Essentially akin to CAUL, a flexible premium product with the same concept of current versus guaranteed COIs, EIUL takes another step by offering the opportunity to participate in the equity markets with upside limits and downside protection. With EIUL, the carrier credits the cash value with the greater of a minimum guaranteed rate or a portion of the growth of a given index, such as the S&P 500. To be able to provide both a floor and a ceiling on the crediting rate, the carrier uses some part of the account (perhaps as much as 10 percent) to invest in an index straddle—put and call options on the selected index. Note that even though crediting may be based on the equity markets, the product is still a general account product.
The crediting methodology typically involves the measuring period of the return, the return of the selected index, the cap or portion of the index’s return that the carrier will apply in the crediting formula, the participation rate or percentage of the index’s return (subject to the cap) in which the policyholder will participate and the floor or the minimum guaranteed return the carrier will credit, which might be 0 percent.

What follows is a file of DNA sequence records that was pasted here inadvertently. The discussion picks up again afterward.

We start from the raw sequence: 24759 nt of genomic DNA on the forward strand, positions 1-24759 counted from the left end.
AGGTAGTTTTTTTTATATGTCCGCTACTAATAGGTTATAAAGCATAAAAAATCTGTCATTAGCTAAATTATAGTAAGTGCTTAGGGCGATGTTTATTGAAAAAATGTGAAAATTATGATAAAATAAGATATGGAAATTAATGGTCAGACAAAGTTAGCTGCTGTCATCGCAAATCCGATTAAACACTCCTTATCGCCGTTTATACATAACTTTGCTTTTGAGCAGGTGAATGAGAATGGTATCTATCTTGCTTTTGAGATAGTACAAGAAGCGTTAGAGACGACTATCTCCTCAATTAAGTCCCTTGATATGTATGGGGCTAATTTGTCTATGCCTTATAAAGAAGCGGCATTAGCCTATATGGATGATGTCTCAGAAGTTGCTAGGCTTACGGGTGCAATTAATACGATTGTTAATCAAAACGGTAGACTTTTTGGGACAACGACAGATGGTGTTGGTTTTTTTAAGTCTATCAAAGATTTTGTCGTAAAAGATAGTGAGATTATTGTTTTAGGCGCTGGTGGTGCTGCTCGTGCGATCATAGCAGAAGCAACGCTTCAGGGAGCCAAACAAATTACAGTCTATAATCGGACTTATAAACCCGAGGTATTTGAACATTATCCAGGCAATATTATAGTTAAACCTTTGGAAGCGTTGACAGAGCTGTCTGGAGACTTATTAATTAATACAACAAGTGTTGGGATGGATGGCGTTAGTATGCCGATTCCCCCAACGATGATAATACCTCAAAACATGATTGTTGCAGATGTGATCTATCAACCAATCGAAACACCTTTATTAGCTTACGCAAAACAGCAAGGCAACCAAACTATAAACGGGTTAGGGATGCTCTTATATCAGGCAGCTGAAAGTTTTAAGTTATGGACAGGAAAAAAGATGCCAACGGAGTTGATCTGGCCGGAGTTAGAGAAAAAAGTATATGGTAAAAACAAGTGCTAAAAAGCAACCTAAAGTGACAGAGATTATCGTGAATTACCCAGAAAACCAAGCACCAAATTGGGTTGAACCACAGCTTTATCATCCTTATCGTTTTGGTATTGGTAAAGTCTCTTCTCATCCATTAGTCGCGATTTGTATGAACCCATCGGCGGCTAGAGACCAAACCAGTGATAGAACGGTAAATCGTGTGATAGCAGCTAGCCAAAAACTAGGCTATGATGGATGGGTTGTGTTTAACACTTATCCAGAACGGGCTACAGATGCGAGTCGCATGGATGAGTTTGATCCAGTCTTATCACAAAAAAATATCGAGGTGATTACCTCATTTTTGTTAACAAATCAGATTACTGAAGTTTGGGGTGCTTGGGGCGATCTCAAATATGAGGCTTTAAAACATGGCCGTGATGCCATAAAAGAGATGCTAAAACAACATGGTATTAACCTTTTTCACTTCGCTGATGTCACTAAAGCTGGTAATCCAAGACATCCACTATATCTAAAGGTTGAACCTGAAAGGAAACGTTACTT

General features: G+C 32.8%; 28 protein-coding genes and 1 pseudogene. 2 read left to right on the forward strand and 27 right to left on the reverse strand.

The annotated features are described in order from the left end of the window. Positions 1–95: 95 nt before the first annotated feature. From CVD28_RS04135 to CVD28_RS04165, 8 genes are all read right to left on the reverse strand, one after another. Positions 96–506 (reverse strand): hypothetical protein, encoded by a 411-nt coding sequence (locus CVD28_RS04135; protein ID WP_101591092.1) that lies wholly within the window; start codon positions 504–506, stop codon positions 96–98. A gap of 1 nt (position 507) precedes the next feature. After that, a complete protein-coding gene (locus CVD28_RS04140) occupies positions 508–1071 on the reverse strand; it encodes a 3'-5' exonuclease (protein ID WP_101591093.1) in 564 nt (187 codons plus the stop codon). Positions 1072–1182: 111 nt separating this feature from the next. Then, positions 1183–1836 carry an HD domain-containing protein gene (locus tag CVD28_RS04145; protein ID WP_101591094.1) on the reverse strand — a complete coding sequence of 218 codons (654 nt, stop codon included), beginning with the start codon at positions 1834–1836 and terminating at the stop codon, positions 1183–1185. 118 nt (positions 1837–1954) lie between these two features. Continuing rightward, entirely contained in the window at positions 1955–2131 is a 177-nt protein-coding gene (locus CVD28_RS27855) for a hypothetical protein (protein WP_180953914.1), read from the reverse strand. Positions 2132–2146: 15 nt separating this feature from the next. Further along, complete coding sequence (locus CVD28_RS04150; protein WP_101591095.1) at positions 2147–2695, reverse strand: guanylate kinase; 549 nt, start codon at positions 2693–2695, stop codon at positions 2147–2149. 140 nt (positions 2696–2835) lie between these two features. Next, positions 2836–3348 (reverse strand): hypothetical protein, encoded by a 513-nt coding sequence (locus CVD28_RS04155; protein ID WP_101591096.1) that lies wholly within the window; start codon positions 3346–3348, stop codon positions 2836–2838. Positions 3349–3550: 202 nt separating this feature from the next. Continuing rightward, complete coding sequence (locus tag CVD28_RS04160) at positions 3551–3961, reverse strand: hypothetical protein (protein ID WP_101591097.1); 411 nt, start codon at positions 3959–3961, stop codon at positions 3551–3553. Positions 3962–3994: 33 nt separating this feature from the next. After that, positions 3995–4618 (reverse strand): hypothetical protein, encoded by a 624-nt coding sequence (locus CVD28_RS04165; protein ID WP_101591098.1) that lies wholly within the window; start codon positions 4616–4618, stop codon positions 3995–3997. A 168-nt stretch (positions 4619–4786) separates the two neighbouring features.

Consider this example. A policyholder has selected the 1-year S&P 500 (without dividends). In this policy year, the index returns 15 percent. The participation rate is 100 percent, but the cap is 11 percent. Therefore, 11 percent is credited. If the index had returned 9 percent, the carrier would have credited all 9 percent because there’s 100 percent participation, and the cap is greater than the return. On the other hand, if the S&P had been down that year, the floor would protect the policyholder with a 0 percent return. Note that the carrier does charge expenses and COIs, so it’s not really a 0 percent return.
EIUL is arguably more complicated a product than the others discussed here. So, it’s critical for the policyholder to understand how the product works, which elements (for example, the participation rate and cap rate) are guaranteed and which ones the carrier can change and the impact of any such changes on performance and premium. Likewise, as with all products, the prospective policyholder should be provided with illustrations that assume different cap and participation rates, depending on which is guaranteed and which can be changed. Meanwhile, as noted earlier, some EIUL products can also offer death benefit guarantees similar to GUL. In short, EIUL can be appropriate when priorities are premium flexibility and the opportunity to benefit from performance of the equity markets with downside protection. As with any current assumption/performance-based product, regular monitoring is wise.